What helped keep me open-minded on my trip is that just two days before I took the flight to Detroit, I saw on MSN’s homepage that Detroit is currently America’s top “turnaround town” for real estate:

“Instead of sinking when the city of Detroit had just filed for bankruptcy, its housing markets took on a quiet resurgence. In the second quarter of this year it ranked seventh in the report, and this rapid jump to number one speaks volumes about its pace of acceleration.”

This is a perfect example of why I will always reinforce to you the importance of being open-minded and why I will encourage you to always question the mainstream ideas and look for the answers yourself.

Detroit is a really cool city. I actually look forward to my next trip there.

In fact, in my next letter to you, I will be sharing some more pictures of the city, from the scavenger hunt I partipated in with OnStar and Buick.

(That’s how I got this cool new t-shirt from Pure Detroit, a local culture shop there.)

Everyone I met in Detroit, in every part of it I visited, were all very friendly and optimistic.

It was almost if they were unaware of the same regurgitated “news” that outsiders are being fed.

Without any of the citizens of Detroit saying it, I literally felt it in their presence: They believe in the rebirth of Detroit.

I know I do. And by the time you’re old enough to read this letter and really process it, I’m sure the old stereotypes of Detroit will be outdated.

Now that I have visited that great city (with its really nice downtown) and seen for myself its passion to rise again, I too am passionate about not simply refraining from saying negative things about the city, but instead, about saying nice things about Detroit.

Because they’re true.





P.S. A special thanks to fellow dad blogger, Fred Goodall, of Mocha Dad, who took the picture of the Whole Foods wall. (He has a smart phone and I don’t.)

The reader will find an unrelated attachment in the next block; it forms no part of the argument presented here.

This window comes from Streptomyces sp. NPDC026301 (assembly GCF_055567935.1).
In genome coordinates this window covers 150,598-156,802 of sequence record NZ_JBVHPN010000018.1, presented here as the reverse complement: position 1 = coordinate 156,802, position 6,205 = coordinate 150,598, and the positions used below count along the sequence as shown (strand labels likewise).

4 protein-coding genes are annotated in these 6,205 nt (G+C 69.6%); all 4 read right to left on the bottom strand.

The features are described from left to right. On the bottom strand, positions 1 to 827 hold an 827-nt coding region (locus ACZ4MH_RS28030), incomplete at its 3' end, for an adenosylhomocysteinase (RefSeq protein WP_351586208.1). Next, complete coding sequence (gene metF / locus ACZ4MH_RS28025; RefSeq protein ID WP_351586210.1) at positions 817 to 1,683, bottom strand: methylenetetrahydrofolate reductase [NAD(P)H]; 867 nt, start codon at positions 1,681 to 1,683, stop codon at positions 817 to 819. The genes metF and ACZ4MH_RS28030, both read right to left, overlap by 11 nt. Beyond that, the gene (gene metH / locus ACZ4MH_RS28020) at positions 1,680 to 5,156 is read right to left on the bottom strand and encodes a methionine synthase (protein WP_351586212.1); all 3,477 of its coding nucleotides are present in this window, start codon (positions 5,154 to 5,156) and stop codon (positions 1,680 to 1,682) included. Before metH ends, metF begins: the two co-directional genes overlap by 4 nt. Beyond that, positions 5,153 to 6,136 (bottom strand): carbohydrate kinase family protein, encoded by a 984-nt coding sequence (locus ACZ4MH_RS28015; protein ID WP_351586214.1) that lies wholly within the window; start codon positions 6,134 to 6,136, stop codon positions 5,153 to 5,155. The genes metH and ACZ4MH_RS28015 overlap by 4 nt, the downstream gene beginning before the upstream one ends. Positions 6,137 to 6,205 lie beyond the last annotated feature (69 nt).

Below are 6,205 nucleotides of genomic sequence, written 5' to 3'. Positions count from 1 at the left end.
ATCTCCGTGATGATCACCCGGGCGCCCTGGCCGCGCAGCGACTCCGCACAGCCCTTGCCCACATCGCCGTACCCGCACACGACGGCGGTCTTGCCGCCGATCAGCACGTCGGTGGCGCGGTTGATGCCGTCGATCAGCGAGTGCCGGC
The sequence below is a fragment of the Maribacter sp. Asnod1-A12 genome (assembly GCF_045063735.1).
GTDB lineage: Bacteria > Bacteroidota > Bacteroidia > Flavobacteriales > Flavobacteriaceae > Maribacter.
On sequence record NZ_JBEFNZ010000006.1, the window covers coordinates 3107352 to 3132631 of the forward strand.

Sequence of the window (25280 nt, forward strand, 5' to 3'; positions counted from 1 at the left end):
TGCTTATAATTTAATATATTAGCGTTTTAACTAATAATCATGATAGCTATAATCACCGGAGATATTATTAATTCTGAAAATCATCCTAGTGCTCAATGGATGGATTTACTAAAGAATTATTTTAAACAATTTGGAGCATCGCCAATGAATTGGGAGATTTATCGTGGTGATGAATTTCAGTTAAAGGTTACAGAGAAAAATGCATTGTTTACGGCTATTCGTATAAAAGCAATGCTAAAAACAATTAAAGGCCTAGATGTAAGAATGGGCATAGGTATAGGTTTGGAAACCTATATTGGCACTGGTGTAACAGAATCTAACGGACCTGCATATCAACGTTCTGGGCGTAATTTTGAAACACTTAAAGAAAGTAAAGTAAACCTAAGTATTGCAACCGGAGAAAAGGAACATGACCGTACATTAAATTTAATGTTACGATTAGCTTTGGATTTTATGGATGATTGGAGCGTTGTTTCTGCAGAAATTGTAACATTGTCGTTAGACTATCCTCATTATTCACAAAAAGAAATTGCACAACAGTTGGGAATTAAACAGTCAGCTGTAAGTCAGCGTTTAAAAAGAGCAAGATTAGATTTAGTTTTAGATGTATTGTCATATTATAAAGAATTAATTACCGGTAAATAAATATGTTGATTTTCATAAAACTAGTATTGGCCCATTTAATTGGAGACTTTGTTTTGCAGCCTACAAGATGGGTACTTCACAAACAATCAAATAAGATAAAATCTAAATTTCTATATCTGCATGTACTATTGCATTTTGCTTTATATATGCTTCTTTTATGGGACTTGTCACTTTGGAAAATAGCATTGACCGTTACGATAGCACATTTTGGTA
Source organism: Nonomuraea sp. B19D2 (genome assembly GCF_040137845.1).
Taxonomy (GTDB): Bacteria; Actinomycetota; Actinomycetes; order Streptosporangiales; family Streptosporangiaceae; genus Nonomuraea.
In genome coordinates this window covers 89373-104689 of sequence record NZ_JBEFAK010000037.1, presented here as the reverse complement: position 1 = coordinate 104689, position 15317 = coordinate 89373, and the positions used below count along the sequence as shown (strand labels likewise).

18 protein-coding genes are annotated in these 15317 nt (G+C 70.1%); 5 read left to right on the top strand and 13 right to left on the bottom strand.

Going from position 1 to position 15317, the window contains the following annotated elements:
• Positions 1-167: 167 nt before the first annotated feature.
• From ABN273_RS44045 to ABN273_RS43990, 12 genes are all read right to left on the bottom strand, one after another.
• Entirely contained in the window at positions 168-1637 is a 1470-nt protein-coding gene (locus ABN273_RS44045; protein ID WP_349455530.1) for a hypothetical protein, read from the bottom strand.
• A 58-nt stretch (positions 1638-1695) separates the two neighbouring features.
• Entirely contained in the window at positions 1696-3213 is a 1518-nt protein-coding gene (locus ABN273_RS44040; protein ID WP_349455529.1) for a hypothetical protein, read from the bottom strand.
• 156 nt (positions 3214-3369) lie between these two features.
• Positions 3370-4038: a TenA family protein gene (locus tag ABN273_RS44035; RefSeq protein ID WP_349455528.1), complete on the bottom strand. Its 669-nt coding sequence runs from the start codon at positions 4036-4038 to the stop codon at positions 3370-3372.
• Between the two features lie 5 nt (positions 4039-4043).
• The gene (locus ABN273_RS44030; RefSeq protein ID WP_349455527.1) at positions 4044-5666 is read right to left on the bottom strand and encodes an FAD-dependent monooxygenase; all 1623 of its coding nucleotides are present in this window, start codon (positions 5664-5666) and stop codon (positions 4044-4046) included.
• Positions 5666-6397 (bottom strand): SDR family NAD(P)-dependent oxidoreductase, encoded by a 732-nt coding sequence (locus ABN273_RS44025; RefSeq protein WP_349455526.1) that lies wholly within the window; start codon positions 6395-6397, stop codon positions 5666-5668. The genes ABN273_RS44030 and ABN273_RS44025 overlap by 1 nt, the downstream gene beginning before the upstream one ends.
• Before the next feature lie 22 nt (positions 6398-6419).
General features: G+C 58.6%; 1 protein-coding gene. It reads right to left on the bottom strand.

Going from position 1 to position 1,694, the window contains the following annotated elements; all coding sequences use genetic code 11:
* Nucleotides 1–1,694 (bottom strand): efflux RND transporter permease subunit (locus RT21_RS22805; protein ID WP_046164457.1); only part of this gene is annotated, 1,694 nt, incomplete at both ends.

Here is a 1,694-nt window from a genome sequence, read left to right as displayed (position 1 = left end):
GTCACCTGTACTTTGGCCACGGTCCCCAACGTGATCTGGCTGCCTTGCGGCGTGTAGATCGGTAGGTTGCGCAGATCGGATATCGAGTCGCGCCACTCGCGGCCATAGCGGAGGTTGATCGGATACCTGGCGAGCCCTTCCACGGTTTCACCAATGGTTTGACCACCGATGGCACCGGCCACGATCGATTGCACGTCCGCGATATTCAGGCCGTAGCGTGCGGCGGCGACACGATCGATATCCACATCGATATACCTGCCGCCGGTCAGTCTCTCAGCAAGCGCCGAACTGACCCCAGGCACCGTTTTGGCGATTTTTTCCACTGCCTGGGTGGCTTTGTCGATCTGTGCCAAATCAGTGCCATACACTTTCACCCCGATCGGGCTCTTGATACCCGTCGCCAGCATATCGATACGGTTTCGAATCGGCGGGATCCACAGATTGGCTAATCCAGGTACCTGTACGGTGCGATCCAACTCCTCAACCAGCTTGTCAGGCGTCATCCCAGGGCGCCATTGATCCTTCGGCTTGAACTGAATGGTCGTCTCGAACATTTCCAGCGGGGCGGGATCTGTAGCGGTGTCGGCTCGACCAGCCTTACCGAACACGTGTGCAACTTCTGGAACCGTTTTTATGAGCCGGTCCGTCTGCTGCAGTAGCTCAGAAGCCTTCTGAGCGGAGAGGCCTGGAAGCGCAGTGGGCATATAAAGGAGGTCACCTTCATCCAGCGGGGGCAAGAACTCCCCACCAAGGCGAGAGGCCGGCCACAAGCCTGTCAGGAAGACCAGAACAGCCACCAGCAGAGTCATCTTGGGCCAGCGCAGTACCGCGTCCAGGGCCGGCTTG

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People Who Have More Kids Than You Are Just Plain Crazy

Saturday, November 9th, 2013

2 years, 11 months. (7 days from your 3rd birthday!)

Dear Jack,

Good Morning, Son. I’m actually writing you from Detroit today. That’s a bit unusual, huh?

I’ve been up here in Michigan for the past couple of days, as General Motors invited me to be part of their “Connected By OnStar” Immersion program.

Yesterday, while particating in a Twitter chat with other fellow parent bloggers, I learned two things:

1) We missed randomly meeting Jimmy Fallon by less than an hour, as proven by the “19h” and “20h” which explain how long ago the event took place:

The Decision. (American or Lafayette Coney) #Detroit#BOTH 

Meanwhile, this is the group Daddy was with:

If there was any doubt @Mochadad proves the American Coney Dog wins!! #puremichigan#tmom @ American… 

(For what it’s worth, I invited Jimmy Fallon to dinner with us (via Twitter) but I later learned he had already flown to Chicago shortly after lunch. Hey, I tried!)

2) As we were sort of going around the room, telling each other how many kids we all had, and by default, comparing, this nugget of wisdom was born:

“People who have less kids than you don’t know what they’re missing… people who have more kids than you are just plain crazy.”

As I’ve shared that quote with my Facebook friends and Twitter followers, they seemed to easily agree.

Of course, I was one of the parents in that Twitter chat who only has one child, with no definite plans of having another. So for me to agree with that statement, which I do, is to say that parents with even just two kids are crazier than I am!

And by crazy, I actually might mean… more disciplined and patient, exponentially as compared to me.

Or, maybe they really are just crazy… who knows?

But as for me, I can’t imagine taking two of my own kids to the zoo. I look at these “photo op fails” from our last trip to The Louisville Zoo and think how that was big enough of a challenge for me.

I loved it, don’t get me wrong, but, more than one kid- well, I guess I just don’t know what I’m missing.





P.S. For more on “photo op fails”… click on this other letter I wrote to you back in the summer:

“Celebrating Photo Op Fails With My Kid”